PITTSBURGH, Penn. — There’s something whimsical about a foreign land.
We all feel the excitement that bubbles up when you renew your passport for that international vacation. Some are lucky enough to find enough refuge to make the vacation permanent; with that change, one’s entire self can also be swept up in an instant.
Dorit Sasson is unique in this regard. An alum of University at Albany, she’s lived on two continents. Born in New York City, she immigrated to Israel at 19 to serve in the Israel Defense Forces (IDF), where she got married and started a family. This journey, documented in Sasson’s first memoir, “Accidental Soldier,” would be only the beginning of the wild ride she would take.
Sasson penned a second memoir, “Sand and Steel,” which will release in April. “Sand and Steel” centers around life after the IDF and a different kind of change; after life in her kibbutz (think a type of commune) became shrouded by crisis after the second Israel-Lebanese War, Sasson and her family made the difficult decision to come back to the United States in search of work. Instead of being greeted by familiarity, she finds herself lamenting the life she lost in Israel and struggling with American culture.
The struggle is real for many of the 24 chapters “Sand and Steel” boasts. As Sasson, her husband, Haim, and her children, Ivry and Ayala, assimilate, they’re struck by the way Americans now operate. Sasson said life in Israel is about adapting to challenges and going with the flow, whereas Americans plot everything out in planners and panic about not having control. Israelites are blunt but honest and willing to help their neighbors; Americans tend to stick more to themselves, a trait Sasson noticed when going about town.
“I was shocked when we went to an apple orchard and my husband, who was born and raised in Israel, was talking to someone and leaning against a random car,” Sasson said. “The owner of the car approached us and asked him to back up from her car. We were shocked; people think nothing of that in Israel. It’s a sign of kicking back and enjoying a chat with someone.”
Another challenge presented itself when Sasson and her family are shopping and Haim disappears with Ayala. While this wouldn’t worry her in Israel, as “people have a way of finding their way back,” Sasson spends a good three pages trying to find her husband and daughter, only for them to reappear sweaty, disoriented and frustrated; Haim had turned down the wrong side street.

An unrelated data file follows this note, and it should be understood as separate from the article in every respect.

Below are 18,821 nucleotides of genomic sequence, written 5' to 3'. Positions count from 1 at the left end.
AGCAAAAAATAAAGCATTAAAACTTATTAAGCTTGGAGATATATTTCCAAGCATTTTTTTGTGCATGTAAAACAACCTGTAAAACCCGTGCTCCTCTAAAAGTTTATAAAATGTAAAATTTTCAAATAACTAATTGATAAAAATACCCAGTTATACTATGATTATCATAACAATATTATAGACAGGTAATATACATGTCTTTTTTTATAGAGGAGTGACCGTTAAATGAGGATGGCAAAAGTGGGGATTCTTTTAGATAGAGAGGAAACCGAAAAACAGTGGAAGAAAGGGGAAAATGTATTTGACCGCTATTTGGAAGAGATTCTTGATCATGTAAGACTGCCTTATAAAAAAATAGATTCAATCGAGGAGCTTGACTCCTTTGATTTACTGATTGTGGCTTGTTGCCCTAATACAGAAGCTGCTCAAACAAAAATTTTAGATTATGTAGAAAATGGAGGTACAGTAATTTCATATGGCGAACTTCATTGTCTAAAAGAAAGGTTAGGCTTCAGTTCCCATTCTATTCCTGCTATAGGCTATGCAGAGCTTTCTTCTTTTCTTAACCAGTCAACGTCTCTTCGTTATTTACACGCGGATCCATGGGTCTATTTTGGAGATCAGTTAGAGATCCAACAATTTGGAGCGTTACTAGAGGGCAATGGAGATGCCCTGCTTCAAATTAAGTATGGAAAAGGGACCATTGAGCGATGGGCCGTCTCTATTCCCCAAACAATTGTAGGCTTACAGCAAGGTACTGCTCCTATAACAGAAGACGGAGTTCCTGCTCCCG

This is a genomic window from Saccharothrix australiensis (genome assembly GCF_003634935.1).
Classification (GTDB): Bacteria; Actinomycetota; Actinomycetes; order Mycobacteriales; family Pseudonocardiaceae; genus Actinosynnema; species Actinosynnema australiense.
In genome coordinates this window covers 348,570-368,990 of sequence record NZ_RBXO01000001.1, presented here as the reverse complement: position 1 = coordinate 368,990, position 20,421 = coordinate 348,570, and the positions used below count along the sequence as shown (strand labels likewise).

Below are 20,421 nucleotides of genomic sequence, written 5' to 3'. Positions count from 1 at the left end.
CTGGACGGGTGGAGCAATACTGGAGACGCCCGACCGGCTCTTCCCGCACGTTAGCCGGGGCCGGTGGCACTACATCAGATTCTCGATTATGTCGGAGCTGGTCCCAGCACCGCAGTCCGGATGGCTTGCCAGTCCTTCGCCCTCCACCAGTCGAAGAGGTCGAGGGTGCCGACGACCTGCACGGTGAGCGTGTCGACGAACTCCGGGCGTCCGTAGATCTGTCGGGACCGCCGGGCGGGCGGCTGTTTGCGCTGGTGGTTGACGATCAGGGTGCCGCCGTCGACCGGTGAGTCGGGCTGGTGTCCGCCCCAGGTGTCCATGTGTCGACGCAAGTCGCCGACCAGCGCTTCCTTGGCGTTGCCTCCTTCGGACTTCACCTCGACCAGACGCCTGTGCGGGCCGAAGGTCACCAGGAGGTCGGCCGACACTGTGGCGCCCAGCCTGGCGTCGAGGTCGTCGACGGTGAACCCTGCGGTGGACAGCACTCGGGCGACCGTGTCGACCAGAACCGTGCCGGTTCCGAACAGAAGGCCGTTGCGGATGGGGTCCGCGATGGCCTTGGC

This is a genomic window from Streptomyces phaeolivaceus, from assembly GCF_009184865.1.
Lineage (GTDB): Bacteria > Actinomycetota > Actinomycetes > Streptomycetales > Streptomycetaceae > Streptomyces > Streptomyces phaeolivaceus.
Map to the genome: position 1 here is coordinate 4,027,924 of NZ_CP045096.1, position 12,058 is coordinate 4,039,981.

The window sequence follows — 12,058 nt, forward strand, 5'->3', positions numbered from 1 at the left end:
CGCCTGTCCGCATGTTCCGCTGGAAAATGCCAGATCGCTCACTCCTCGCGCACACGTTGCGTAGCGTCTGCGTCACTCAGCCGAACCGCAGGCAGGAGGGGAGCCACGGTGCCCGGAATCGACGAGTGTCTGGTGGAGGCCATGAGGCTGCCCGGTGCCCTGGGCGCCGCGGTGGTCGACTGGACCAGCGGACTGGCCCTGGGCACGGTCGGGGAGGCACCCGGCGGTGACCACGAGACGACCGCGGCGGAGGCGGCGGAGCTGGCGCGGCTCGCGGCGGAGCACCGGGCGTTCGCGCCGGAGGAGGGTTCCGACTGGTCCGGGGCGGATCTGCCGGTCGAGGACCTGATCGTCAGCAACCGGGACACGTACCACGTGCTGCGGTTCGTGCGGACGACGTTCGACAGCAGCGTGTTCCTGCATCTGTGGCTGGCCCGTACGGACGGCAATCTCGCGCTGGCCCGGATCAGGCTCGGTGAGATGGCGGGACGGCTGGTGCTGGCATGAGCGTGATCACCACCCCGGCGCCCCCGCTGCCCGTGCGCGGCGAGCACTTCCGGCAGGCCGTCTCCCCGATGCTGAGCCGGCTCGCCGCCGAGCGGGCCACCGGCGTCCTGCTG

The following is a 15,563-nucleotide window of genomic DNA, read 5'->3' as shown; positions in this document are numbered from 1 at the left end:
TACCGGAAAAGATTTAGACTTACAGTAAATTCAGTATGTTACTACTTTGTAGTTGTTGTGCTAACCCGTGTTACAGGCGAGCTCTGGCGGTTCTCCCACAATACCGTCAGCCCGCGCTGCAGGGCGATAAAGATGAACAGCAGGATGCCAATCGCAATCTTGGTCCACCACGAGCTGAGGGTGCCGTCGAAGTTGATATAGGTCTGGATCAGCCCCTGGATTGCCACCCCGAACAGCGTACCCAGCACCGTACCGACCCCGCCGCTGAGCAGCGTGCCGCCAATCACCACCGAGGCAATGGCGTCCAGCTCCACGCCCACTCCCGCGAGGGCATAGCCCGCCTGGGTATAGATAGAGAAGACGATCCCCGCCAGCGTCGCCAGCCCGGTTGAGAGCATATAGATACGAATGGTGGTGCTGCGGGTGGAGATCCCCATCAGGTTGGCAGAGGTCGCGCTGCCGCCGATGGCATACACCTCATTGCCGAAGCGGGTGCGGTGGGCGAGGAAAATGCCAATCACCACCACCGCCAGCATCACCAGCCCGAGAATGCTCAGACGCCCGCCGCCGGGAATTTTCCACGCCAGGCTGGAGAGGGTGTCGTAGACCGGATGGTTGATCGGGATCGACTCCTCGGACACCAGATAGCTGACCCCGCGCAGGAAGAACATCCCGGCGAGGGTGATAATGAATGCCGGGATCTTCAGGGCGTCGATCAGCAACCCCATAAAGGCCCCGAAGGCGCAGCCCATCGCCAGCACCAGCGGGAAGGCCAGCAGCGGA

What struck me most about Sasson’s account is the idea of reverse culture shock, an idea I had never pondered before. Reverse culture shock is the idea that one can adapt to a life outside of their homeland and be struck by the differences when they return if they’ve spent enough time away or assimilated deeply into their new culture. It’s pretty common, as the United States Department of State has an entire subsection of its website dedicated to the idea. Despite her American roots, her account of having to unlearn the automatic jump to speak Hebrew instead of English, to think more in line with her family’s best interest as opposed to her entire kibbutz, to undo those traits that helped her assimilate in Israel is extensive.
“To see the Department of State recognize my feelings and know that what I was going through silently was valid was such a relief,” Sasson said. “I couldn’t fully understand why I was going through so much chaos, but it kind of put a rubber stamp on the storm in my mind and allowed me to find the right outlet.”
“Sand and Steel” is the result. Sasson said her writing was the way to disassociate from the soldier in the IDF and the mother and wife in America to better understand the journey. As pages turned into chapters, Sasson’s story unfolds into a flurry of education, with generous amounts of Hebrew vocabulary sprinkling the page.
“To think I left America as a teenager and returned as an adult, wife and mother is still something that is hard to wrap my brain around,” Sasson concluded. “The loss someone experiences when going through this is extreme, but there is always a common denominator among us, even if we don’t see it.”
To pre-order “Sand and Steel,” visit doritsasson.com.